Adam and Bridget’s agony is interleaved – or, not to put too fine a point on it, interrupted – first by Marianna’s jungle escape and, perhaps most bizarre, confronting, and puzzling of all, the affairs of John Philip Hardingham, who, ‘too preoccupied with the meaninglessness of existence, too filled with doubts and regrets, too shy to make new friends and, in the end, too comfortable with his capitulation’, discovers at age sixty-eight that his parents’ conviction that ‘he would one day be someone special’ may be coming true. What will ensure his distinction is the ‘curious legacy’ from an eccentric, childless great-great-uncle and the manner in which John Philip chooses to celebrate it. To this celebration – out of place and unexpected among guests more notable, genteel, and effete – comes Christian Fletcher, better known to Adam, in another time and under fire on the Iraq front, as Killer.
Our dark hut with its shattered roof stands abandoned on the black land under the empty sky. Too early for moonrise. Soon a man won’t be able to see his fucking hand in front of his fucking nose. A single vehicle drones invisibly along the road that runs in a sandy depression. Now the Milky Way begins to emerge – a glittering universal lake seen upside down – as if you’ve been stood on your head. Thing is … to get a fix on east, the way to the river, and not lose it. Christian Fletcher takes the lead … Out across the infinite nowhere. Treacherous stones underfoot. The least noise a dead giveaway. ‘Halt,’ I whisper. ‘Ssh!’ We stop: Ratso, Killer, me. That lone vehicle drones, remote as an insect …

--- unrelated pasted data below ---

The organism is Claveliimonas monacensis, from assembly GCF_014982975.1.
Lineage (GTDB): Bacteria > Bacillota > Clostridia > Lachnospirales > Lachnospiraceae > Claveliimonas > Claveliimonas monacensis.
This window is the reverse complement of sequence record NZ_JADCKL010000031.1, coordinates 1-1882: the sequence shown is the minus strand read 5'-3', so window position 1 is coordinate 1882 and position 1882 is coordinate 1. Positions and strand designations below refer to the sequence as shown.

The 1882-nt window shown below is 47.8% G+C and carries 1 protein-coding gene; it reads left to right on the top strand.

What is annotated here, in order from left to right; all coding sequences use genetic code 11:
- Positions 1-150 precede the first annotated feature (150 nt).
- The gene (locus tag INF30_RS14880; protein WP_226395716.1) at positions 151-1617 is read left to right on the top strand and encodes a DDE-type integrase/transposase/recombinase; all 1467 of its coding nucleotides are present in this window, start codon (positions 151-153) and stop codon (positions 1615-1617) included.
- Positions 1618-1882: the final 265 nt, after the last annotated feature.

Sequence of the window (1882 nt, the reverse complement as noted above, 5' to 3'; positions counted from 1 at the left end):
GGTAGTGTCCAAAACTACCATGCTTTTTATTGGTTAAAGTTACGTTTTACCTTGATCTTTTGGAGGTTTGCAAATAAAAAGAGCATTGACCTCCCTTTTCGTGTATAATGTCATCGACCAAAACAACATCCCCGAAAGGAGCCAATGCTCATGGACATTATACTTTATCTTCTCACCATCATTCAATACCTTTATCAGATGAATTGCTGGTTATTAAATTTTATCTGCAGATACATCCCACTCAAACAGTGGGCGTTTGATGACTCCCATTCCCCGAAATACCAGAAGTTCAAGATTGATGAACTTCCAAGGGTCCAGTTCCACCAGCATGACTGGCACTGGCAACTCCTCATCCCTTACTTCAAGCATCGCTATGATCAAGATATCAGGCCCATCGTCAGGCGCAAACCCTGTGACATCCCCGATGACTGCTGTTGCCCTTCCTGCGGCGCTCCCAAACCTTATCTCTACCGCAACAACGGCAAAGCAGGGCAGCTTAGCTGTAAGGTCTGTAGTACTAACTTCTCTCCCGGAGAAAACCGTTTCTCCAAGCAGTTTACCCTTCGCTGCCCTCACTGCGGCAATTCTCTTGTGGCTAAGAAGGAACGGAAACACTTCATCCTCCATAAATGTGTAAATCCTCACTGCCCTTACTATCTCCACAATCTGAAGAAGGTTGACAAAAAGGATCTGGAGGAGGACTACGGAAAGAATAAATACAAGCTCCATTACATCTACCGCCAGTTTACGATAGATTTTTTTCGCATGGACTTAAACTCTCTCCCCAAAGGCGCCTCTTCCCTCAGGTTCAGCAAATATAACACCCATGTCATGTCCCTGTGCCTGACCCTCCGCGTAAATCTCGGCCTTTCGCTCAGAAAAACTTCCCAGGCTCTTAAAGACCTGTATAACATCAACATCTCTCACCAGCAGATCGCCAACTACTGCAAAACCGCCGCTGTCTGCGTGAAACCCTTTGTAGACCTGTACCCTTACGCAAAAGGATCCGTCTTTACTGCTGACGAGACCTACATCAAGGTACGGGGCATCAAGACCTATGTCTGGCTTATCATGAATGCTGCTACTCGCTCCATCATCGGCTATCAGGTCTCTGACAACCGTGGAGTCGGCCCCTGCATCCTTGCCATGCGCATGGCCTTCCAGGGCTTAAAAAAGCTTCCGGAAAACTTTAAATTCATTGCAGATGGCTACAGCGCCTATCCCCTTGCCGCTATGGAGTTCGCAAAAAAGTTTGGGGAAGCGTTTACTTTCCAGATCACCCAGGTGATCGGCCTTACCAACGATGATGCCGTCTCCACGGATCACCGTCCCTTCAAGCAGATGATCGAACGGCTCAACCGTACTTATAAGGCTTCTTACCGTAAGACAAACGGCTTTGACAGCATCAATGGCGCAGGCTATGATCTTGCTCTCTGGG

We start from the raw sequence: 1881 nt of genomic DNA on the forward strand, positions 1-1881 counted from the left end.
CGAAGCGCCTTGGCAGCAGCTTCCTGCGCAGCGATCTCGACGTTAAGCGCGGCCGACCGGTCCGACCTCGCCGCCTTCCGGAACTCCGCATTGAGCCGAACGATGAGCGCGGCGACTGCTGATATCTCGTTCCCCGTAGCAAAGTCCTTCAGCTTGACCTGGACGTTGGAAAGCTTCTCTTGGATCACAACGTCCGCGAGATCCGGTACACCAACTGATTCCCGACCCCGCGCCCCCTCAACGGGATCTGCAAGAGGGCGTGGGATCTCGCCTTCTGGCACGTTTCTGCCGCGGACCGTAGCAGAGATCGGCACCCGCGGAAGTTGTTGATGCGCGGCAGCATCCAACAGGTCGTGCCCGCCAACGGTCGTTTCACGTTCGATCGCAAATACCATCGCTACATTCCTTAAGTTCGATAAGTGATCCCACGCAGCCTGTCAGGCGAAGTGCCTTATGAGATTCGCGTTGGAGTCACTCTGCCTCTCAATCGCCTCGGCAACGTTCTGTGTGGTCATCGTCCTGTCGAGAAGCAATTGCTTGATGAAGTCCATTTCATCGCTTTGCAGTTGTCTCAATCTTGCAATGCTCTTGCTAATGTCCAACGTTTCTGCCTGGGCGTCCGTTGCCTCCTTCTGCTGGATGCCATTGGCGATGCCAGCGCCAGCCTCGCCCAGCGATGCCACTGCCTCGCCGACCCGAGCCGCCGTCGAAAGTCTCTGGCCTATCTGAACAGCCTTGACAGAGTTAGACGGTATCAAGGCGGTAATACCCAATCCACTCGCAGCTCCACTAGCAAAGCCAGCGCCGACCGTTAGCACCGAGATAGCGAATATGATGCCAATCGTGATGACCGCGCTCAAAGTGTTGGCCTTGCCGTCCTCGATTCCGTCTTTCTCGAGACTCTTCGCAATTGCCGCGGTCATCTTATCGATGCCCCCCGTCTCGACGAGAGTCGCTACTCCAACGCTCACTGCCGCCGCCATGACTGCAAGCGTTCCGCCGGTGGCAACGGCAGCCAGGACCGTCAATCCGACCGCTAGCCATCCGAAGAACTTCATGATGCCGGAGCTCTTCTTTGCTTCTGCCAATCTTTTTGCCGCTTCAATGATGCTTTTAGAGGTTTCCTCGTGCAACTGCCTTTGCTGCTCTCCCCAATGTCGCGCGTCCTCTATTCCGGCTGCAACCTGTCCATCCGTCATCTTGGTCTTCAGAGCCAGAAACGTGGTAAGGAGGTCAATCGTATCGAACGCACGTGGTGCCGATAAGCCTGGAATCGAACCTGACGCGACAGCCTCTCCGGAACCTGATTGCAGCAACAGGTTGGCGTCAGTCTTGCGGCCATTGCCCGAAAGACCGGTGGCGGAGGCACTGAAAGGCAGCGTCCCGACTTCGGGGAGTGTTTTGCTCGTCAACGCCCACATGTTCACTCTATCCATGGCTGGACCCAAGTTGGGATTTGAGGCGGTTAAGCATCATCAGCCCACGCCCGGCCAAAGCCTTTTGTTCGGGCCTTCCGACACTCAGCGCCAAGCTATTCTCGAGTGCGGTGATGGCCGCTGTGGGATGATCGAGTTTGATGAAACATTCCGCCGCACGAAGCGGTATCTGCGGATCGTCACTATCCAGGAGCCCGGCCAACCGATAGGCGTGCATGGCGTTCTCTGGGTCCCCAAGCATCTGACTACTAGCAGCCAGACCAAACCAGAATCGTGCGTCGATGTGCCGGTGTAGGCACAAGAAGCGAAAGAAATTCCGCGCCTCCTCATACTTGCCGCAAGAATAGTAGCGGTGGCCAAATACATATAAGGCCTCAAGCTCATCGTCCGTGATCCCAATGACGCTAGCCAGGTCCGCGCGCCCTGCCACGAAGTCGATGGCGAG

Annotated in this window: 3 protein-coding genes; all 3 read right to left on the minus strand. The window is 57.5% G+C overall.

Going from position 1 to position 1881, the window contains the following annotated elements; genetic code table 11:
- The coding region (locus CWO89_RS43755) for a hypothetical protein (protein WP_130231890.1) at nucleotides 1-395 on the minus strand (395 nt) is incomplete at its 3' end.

As happens so often in this novel, one narrative reactivates another: a character makes a surprising return, memories, chance encounters, sudden recalled words or sentences, long forgotten voices, the unlooked for suddenly logical lineaments of certain incidents – Adam’s unusual blood group, for example, and the mysterious emergency recipient of his ‘jar of blood’ bound for ‘the third world’ – these are the triggers and engines of a network of hints, signals, chords, and lightning-like illuminations that subtly stitch together the seemingly disparate stories – Marianna’s, John Philip’s – through which are woven the strands of Adam and Bridget’s profoundly moving, doomed bid for renewal.